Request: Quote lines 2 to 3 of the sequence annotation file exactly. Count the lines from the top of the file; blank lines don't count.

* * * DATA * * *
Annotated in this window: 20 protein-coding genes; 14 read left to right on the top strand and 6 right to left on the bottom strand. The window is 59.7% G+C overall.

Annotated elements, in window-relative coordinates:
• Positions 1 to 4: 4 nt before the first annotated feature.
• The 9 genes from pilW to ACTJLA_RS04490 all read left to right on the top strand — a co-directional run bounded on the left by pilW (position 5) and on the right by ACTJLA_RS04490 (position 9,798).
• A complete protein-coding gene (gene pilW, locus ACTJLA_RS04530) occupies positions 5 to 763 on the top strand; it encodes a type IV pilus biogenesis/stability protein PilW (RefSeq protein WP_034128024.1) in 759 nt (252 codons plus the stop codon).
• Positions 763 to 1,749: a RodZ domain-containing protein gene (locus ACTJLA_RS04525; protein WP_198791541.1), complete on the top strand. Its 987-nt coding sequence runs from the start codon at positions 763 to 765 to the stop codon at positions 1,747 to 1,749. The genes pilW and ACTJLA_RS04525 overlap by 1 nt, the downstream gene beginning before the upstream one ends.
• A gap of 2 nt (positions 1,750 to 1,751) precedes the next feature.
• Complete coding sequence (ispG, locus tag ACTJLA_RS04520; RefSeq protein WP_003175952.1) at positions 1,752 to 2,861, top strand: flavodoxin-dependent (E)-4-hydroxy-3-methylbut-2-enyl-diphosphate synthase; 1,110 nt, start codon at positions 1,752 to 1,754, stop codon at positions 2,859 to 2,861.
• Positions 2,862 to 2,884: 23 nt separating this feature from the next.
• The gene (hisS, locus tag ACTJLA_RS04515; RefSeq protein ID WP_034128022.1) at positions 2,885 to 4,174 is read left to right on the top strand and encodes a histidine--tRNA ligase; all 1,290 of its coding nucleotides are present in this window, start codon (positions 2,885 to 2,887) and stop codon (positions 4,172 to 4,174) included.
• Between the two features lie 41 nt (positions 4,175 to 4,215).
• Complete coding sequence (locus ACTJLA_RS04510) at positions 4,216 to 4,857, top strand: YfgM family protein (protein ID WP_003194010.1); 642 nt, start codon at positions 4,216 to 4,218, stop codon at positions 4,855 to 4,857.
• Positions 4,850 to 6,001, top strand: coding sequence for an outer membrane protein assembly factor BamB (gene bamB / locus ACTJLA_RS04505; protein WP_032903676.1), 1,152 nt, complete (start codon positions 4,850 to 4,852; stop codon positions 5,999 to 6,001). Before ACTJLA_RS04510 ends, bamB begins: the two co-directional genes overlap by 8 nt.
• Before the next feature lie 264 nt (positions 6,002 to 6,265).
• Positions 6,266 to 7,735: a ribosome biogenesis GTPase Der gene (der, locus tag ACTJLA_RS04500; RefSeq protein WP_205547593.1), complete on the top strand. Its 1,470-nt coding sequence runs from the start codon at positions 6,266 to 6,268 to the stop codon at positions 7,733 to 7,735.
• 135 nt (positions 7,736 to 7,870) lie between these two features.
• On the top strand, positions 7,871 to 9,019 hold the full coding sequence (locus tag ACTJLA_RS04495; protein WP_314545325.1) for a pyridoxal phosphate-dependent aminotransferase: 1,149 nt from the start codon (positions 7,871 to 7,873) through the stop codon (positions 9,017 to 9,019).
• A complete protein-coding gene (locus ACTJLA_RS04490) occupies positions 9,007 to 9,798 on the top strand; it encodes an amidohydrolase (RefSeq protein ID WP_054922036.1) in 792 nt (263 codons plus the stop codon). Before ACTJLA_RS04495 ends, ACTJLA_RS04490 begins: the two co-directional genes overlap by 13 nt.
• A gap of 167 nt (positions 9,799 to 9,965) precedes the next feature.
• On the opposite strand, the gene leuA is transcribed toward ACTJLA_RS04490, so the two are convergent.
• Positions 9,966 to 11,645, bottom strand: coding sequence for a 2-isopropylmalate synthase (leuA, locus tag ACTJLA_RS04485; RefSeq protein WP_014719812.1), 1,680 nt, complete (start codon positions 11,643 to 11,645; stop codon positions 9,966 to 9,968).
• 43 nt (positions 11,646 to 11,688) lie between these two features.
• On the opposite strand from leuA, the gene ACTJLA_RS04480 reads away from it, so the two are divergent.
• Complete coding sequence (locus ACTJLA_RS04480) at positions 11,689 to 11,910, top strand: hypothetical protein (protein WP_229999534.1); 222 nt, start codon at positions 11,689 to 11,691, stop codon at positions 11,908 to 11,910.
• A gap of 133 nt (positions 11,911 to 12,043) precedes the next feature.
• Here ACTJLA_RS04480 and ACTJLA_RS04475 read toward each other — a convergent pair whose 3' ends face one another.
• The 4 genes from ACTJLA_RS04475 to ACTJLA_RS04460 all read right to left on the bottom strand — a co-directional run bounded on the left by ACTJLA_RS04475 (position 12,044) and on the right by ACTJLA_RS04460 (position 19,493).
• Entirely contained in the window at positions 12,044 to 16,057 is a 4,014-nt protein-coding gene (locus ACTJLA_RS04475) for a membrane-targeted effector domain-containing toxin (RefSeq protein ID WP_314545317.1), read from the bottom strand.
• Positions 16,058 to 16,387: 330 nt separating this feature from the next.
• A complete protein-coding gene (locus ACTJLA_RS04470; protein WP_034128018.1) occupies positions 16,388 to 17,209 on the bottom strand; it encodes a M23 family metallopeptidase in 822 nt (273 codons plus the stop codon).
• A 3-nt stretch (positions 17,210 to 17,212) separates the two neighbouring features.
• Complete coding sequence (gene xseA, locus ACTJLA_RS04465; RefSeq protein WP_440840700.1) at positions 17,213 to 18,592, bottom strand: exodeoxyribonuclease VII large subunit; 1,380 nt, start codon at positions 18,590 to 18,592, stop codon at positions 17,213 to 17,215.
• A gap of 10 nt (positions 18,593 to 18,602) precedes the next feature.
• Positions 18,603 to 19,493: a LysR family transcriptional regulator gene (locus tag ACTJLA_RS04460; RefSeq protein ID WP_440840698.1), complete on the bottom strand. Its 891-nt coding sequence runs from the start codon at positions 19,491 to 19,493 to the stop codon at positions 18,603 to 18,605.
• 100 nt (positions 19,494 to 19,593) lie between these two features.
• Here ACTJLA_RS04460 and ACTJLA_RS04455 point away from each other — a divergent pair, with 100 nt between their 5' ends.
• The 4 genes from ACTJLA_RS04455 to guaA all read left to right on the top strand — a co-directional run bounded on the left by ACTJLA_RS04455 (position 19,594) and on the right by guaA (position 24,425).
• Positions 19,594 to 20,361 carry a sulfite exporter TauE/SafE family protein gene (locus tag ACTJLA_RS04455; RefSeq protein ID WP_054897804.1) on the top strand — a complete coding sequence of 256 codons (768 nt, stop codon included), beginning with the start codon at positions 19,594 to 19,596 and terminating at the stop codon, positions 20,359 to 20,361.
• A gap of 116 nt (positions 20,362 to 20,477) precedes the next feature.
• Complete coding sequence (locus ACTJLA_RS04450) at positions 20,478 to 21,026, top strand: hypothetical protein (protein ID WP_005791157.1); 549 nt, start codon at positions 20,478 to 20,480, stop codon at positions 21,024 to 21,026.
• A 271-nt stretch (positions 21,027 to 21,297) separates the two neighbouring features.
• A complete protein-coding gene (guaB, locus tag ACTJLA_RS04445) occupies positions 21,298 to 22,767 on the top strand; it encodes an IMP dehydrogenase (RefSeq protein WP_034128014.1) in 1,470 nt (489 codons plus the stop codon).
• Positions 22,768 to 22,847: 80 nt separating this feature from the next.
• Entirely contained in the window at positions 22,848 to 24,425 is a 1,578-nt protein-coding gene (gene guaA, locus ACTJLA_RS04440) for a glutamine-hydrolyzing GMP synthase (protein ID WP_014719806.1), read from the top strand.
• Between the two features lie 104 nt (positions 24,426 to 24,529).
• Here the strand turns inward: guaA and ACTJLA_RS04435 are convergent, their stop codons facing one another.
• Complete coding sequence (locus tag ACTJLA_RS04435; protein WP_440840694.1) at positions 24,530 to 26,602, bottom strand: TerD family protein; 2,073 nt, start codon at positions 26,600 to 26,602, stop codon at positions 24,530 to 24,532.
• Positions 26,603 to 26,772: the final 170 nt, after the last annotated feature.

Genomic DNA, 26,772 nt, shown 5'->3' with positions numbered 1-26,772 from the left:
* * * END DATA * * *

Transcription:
Annotated elements, in window-relative coordinates:
• Positions 1 to 4: 4 nt before the first annotated feature.